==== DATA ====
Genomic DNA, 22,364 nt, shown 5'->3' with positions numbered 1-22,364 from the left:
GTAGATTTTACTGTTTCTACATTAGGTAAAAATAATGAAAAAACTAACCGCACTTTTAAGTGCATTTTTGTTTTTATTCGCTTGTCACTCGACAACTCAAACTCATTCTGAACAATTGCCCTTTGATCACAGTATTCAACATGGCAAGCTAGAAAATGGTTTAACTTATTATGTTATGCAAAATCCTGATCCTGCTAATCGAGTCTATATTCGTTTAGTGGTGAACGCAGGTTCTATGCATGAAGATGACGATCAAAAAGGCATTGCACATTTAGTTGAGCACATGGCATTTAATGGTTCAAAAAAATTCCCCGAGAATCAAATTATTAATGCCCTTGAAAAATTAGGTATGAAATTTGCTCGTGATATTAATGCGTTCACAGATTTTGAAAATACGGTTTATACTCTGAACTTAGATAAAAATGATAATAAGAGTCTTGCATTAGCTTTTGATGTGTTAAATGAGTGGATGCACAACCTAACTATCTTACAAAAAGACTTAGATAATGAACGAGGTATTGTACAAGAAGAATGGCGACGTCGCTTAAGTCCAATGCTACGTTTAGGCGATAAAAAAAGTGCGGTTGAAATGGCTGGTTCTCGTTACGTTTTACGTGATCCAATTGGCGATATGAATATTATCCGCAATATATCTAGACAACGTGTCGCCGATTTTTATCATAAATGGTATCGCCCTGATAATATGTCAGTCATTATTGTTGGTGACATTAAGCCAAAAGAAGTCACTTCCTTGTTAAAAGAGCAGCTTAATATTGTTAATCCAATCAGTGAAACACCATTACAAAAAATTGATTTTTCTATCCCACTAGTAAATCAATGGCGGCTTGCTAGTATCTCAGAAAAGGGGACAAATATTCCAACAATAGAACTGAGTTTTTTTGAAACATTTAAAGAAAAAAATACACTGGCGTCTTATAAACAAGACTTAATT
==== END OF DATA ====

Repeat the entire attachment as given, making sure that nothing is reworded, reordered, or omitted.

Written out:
Genomic DNA, 22,364 nt, shown 5'->3' with positions numbered 1-22,364 from the left:
GTAGATTTTACTGTTTCTACATTAGGTAAAAATAATGAAAAAACTAACCGCACTTTTAAGTGCATTTTTGTTTTTATTCGCTTGTCACTCGACAACTCAAACTCATTCTGAACAATTGCCCTTTGATCACAGTATTCAACATGGCAAGCTAGAAAATGGTTTAACTTATTATGTTATGCAAAATCCTGATCCTGCTAATCGAGTCTATATTCGTTTAGTGGTGAACGCAGGTTCTATGCATGAAGATGACGATCAAAAAGGCATTGCACATTTAGTTGAGCACATGGCATTTAATGGTTCAAAAAAATTCCCCGAGAATCAAATTATTAATGCCCTTGAAAAATTAGGTATGAAATTTGCTCGTGATATTAATGCGTTCACAGATTTTGAAAATACGGTTTATACTCTGAACTTAGATAAAAATGATAATAAGAGTCTTGCATTAGCTTTTGATGTGTTAAATGAGTGGATGCACAACCTAACTATCTTACAAAAAGACTTAGATAATGAACGAGGTATTGTACAAGAAGAATGGCGACGTCGCTTAAGTCCAATGCTACGTTTAGGCGATAAAAAAAGTGCGGTTGAAATGGCTGGTTCTCGTTACGTTTTACGTGATCCAATTGGCGATATGAATATTATCCGCAATATATCTAGACAACGTGTCGCCGATTTTTATCATAAATGGTATCGCCCTGATAATATGTCAGTCATTATTGTTGGTGACATTAAGCCAAAAGAAGTCACTTCCTTGTTAAAAGAGCAGCTTAATATTGTTAATCCAATCAGTGAAACACCATTACAAAAAATTGATTTTTCTATCCCACTAGTAAATCAATGGCGGCTTGCTAGTATCTCAGAAAAGGGGACAAATATTCCAACAATAGAACTGAGTTTTTTTGAAACATTTAAAGAAAAAAATACACTGGCGTCTTATAAACAAGACTTAATT